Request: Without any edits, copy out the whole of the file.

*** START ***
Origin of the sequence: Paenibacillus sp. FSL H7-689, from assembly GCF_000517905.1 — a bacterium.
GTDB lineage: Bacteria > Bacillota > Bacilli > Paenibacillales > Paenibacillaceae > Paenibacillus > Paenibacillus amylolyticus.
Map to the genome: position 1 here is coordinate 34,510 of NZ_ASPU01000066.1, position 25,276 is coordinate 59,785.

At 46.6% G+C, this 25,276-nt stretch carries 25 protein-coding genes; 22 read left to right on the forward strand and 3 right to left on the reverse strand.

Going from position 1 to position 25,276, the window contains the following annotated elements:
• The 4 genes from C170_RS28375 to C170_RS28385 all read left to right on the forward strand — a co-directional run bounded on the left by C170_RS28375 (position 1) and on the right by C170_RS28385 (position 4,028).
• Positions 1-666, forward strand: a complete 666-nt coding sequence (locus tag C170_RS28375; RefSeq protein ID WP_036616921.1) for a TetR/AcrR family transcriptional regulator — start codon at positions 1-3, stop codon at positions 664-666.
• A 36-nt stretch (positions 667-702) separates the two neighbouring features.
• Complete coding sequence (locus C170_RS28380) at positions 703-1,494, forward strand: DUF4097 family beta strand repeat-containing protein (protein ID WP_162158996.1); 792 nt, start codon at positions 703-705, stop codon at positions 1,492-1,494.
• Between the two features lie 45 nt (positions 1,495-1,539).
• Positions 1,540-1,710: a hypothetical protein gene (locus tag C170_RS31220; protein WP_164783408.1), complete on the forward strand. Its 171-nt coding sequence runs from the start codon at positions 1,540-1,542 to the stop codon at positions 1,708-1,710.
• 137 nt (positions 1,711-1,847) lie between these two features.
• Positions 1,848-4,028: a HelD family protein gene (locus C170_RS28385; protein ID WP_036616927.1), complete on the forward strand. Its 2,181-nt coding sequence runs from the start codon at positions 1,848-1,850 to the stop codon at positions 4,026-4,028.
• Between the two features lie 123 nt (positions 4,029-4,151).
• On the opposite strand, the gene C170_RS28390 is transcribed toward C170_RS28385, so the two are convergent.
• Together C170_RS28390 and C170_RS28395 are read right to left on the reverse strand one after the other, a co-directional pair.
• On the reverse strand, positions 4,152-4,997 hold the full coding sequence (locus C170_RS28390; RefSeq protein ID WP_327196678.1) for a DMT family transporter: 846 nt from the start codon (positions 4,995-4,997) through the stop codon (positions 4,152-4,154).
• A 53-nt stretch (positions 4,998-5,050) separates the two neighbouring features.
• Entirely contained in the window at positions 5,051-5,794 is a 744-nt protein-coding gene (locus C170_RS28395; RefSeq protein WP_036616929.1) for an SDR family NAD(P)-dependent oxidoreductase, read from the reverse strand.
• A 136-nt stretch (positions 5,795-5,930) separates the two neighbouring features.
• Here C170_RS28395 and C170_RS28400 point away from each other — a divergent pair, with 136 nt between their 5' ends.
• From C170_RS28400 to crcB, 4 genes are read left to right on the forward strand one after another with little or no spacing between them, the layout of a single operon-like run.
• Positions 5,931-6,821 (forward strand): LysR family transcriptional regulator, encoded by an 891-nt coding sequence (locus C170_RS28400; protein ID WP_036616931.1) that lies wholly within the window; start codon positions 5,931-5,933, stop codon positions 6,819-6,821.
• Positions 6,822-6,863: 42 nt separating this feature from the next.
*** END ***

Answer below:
Origin of the sequence: Paenibacillus sp. FSL H7-689, from assembly GCF_000517905.1 — a bacterium.
GTDB lineage: Bacteria > Bacillota > Bacilli > Paenibacillales > Paenibacillaceae > Paenibacillus > Paenibacillus amylolyticus.
Map to the genome: position 1 here is coordinate 34,510 of NZ_ASPU01000066.1, position 25,276 is coordinate 59,785.

At 46.6% G+C, this 25,276-nt stretch carries 25 protein-coding genes; 22 read left to right on the forward strand and 3 right to left on the reverse strand.

Going from position 1 to position 25,276, the window contains the following annotated elements:
• The 4 genes from C170_RS28375 to C170_RS28385 all read left to right on the forward strand — a co-directional run bounded on the left by C170_RS28375 (position 1) and on the right by C170_RS28385 (position 4,028).
• Positions 1-666, forward strand: a complete 666-nt coding sequence (locus tag C170_RS28375; RefSeq protein ID WP_036616921.1) for a TetR/AcrR family transcriptional regulator — start codon at positions 1-3, stop codon at positions 664-666.
• A 36-nt stretch (positions 667-702) separates the two neighbouring features.
• Complete coding sequence (locus C170_RS28380) at positions 703-1,494, forward strand: DUF4097 family beta strand repeat-containing protein (protein ID WP_162158996.1); 792 nt, start codon at positions 703-705, stop codon at positions 1,492-1,494.
• Between the two features lie 45 nt (positions 1,495-1,539).
• Positions 1,540-1,710: a hypothetical protein gene (locus tag C170_RS31220; protein WP_164783408.1), complete on the forward strand. Its 171-nt coding sequence runs from the start codon at positions 1,540-1,542 to the stop codon at positions 1,708-1,710.
• 137 nt (positions 1,711-1,847) lie between these two features.
• Positions 1,848-4,028: a HelD family protein gene (locus C170_RS28385; protein ID WP_036616927.1), complete on the forward strand. Its 2,181-nt coding sequence runs from the start codon at positions 1,848-1,850 to the stop codon at positions 4,026-4,028.
• Between the two features lie 123 nt (positions 4,029-4,151).
• On the opposite strand, the gene C170_RS28390 is transcribed toward C170_RS28385, so the two are convergent.
• Together C170_RS28390 and C170_RS28395 are read right to left on the reverse strand one after the other, a co-directional pair.
• On the reverse strand, positions 4,152-4,997 hold the full coding sequence (locus C170_RS28390; RefSeq protein ID WP_327196678.1) for a DMT family transporter: 846 nt from the start codon (positions 4,995-4,997) through the stop codon (positions 4,152-4,154).
• A 53-nt stretch (positions 4,998-5,050) separates the two neighbouring features.
• Entirely contained in the window at positions 5,051-5,794 is a 744-nt protein-coding gene (locus C170_RS28395; RefSeq protein WP_036616929.1) for an SDR family NAD(P)-dependent oxidoreductase, read from the reverse strand.
• A 136-nt stretch (positions 5,795-5,930) separates the two neighbouring features.
• Here C170_RS28395 and C170_RS28400 point away from each other — a divergent pair, with 136 nt between their 5' ends.
• From C170_RS28400 to crcB, 4 genes are read left to right on the forward strand one after another with little or no spacing between them, the layout of a single operon-like run.
• Positions 5,931-6,821 (forward strand): LysR family transcriptional regulator, encoded by an 891-nt coding sequence (locus C170_RS28400; protein ID WP_036616931.1) that lies wholly within the window; start codon positions 5,931-5,933, stop codon positions 6,819-6,821.
• Positions 6,822-6,863: 42 nt separating this feature from the next.